As we settle into the second half of the year, where Apple and Google reveal their next-gen flagships, the smartphone market should ideally cool down. But not in India, where it’s a bonanza of smartphones from LG, Asus and newcomer Xiaomi. The Mi 3 is in many ways the phone that will define Xiaomi in India, even though it won’t be the one selling the most. That honour could lie with either of the Redmi phones that will follow soon, but Mi 3 signals Xiaomi’s intent. Is it a good start?
Design and build quality
Boy, is it a good start. The Mi 3 exudes confidence from the moment it’s in your hands. The well-disguised silver back on our review unit could pass off for metal even on second glance, but tap on it and you can tell it’s plastic. That’s no slight, though, as the feel is very much like metal too, which also means there will be times when it feels cold and slippery.
The front of the phone is all black, with a single cut-out for the earpiece on top. This is in fact quite recessed, which means grime gets in easily. There are three capacitive buttons on the bottom. Xiaomi uses the old Menu button, instead of the current multi-tasking or Recent Apps button, but each capacitive key can be configured to do double-duty through settings (more on the software later).
There’s a silver MI on the top left, which is the only branding. It’s also on the back in the lower portion. The back is plain otherwise save for the square camera on top and the dual LED flash, microphone next to it.
The volume rocker and power button are crammed on the right, which looks less elegant than the traditional arrangement. The buttons themselves are carved out of metal, and have good tactile feedback, and are not hard to find at all, stick out as they do from the body.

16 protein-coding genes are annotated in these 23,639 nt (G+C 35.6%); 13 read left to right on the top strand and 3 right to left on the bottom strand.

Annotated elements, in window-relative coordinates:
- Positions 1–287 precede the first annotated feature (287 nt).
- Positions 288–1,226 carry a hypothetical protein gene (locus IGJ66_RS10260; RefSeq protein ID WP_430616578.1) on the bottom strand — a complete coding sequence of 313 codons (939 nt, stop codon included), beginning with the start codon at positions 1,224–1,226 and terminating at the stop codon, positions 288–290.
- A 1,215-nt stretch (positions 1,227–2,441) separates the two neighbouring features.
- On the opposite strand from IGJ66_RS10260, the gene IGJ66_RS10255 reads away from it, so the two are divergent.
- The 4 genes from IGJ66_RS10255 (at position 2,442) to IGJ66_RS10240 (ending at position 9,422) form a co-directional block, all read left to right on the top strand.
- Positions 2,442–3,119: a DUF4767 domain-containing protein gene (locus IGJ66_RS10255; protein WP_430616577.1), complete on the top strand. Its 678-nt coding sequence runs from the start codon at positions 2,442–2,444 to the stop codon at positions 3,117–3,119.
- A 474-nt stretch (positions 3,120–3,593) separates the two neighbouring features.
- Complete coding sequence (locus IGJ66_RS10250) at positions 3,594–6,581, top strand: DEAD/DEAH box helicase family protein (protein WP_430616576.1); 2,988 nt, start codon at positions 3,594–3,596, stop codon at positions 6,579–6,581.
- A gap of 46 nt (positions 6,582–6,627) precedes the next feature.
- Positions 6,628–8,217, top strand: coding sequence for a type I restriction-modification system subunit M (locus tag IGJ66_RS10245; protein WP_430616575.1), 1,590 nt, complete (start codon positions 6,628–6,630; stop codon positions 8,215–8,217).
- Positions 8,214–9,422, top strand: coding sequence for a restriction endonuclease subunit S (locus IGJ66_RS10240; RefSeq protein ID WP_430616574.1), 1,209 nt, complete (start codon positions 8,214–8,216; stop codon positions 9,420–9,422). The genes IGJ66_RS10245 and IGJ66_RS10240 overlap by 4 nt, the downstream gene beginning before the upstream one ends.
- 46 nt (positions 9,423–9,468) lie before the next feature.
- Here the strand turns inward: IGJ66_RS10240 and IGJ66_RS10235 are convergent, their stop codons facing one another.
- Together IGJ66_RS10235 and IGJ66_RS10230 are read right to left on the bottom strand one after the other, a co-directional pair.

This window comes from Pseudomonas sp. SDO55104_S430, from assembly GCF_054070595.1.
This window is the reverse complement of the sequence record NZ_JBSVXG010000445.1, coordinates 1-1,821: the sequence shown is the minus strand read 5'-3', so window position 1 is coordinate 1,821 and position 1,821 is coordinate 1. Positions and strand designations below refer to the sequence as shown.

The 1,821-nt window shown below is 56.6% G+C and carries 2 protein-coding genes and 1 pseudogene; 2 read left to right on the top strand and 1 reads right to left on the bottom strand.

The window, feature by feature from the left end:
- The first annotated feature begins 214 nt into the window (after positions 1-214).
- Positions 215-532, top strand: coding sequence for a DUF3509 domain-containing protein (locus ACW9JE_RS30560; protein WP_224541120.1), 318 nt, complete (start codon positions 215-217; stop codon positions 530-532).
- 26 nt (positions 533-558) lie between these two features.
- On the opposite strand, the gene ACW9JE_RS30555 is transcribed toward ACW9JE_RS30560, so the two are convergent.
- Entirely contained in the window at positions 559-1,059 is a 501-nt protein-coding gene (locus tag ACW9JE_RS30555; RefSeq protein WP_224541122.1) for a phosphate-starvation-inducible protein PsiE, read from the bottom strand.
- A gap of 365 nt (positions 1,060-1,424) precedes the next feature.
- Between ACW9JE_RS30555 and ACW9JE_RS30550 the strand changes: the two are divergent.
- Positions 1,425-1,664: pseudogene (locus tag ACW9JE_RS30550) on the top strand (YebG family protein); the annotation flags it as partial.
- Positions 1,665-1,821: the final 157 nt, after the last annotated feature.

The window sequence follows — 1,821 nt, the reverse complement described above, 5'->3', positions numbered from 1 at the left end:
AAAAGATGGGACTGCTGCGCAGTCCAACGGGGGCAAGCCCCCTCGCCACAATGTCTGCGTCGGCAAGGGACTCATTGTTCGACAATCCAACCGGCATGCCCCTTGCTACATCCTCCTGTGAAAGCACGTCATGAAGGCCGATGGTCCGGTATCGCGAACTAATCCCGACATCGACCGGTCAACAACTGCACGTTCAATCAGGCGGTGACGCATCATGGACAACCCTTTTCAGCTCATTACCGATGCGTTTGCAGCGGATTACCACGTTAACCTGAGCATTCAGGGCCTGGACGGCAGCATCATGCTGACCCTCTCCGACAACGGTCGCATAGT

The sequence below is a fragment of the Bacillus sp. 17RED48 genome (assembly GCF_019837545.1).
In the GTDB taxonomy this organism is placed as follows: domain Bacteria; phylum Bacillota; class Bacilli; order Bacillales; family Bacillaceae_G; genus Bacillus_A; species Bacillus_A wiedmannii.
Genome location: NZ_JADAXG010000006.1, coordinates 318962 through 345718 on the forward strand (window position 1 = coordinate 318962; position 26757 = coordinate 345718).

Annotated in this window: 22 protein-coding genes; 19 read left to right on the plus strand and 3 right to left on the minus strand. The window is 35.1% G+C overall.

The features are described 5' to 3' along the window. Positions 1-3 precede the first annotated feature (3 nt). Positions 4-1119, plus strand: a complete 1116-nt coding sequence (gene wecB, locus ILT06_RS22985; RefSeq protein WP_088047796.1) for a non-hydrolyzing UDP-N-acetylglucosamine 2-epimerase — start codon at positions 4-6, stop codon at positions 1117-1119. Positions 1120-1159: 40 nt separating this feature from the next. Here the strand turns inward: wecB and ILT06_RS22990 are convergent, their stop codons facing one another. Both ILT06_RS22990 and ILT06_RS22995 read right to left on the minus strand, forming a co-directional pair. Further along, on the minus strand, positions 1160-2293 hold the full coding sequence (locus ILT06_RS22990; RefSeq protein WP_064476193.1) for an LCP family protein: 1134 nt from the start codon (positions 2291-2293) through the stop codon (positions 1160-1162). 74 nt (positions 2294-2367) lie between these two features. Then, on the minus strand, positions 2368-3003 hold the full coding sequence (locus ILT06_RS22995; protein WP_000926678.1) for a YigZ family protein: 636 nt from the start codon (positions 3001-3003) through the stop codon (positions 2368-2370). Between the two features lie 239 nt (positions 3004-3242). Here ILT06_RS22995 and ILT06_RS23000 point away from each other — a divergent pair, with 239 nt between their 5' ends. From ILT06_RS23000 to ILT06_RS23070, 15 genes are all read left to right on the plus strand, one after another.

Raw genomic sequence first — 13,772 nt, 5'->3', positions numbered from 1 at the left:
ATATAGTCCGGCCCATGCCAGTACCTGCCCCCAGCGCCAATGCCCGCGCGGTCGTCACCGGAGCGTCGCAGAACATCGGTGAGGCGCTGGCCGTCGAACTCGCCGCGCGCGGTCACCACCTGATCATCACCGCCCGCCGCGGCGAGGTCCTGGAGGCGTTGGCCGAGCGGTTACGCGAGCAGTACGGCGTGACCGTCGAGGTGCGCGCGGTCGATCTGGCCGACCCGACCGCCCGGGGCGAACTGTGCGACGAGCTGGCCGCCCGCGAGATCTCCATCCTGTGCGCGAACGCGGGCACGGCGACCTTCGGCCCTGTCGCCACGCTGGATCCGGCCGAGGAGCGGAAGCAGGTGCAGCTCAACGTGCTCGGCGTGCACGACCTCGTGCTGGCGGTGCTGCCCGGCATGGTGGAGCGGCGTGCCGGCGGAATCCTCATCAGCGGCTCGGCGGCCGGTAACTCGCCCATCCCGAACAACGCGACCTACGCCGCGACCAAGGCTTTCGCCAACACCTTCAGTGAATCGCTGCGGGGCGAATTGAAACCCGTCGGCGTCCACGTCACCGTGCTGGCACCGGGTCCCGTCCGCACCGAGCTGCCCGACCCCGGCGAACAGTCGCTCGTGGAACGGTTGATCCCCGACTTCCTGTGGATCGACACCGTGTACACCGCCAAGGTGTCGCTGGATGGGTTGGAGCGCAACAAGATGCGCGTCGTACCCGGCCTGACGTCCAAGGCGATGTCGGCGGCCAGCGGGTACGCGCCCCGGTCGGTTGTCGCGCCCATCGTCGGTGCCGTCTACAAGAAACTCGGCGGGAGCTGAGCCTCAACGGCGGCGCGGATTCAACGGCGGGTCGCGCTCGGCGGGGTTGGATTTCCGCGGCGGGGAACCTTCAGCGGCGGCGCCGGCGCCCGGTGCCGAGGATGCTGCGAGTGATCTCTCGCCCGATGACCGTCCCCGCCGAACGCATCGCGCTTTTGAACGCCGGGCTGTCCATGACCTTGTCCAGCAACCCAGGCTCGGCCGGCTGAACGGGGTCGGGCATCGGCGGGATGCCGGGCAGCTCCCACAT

The top and bottom are flat, unlike the rounded edges. The top has the 3.5mm jack, a mini SIM slot (that’s the big one, mind you, so you might need adaptors if moving from a micro or nano SIM), and a noise cancelling mic. The bottom has the speaker grille, which takes up much of the space, but it’s actually just a mono speaker. Next to it is the rather straight-looking microUSB port, which takes in the cable hook-side facing down.
Overall, we were more than pleased with the build quality and ergonomics, though at times a rubberised case would have made us feel more assured about gripping it.
Display and performance
The 5-inch full HD display is a joy to view and use. It’s bright, peppy and vibrant without being over-saturated. Viewing angles are very good too, and Xiaomi packs in some basic colour temperature and saturation settings for you to get it just right.
The Mi 3 did not give us any stutters or freezes in operation. The Snapdragon 800 SoC, the 2GB of RAM deliver what they promise, and everything from camera operation to playing games, and switching between apps was smooth. MIUI is infamous for being a buggy OS, but the Mi 3’s raw performance powers it past these minor impedances.
Multimedia performance was great. 1080p videos look sumptuous on this screen, which has renders dark scene with as much aplomb as colourful frames. The audio experience is equally good, through earphones, headphones and even through the speaker. The stock music app is quite slick and easily lets you see tagged lyrics and change tracks, while letting the album art shine.
The mono speaker on the bottom was actually quite powerful and delivered enough detail to make us use it regularly. Volume during calls is quite terrific too, despite the recessed earpiece and the grime that it’s prone to collect.
While performance is not a hitch, the UI of Xiaomi’s custom skin is another matter altogether. MIUI has been in development for years and having used it during the Android Gingerbread days, I can say that not much has changed, even though this is Android KitKat. The massive amount of themes makes it fun to keep tinkering with the OS’s look.
But out of the box, there’s one thing you cannot change; MIUI does not have an app drawer so all new and system apps are laid out on an ever-expanding number of homescreens. Thankfully, MIUI has native widgets support, so you don’t end up with an iOS lookalike. The widget support does give users a lot more freedom to arrange their screen. For example, you could have all your music and video apps with the music player widget; and all your productivity apps with the glorious Keep widget. In any case, if you hate MIUI, this is Android and with Google Play support to boot. So go crazy with launchers.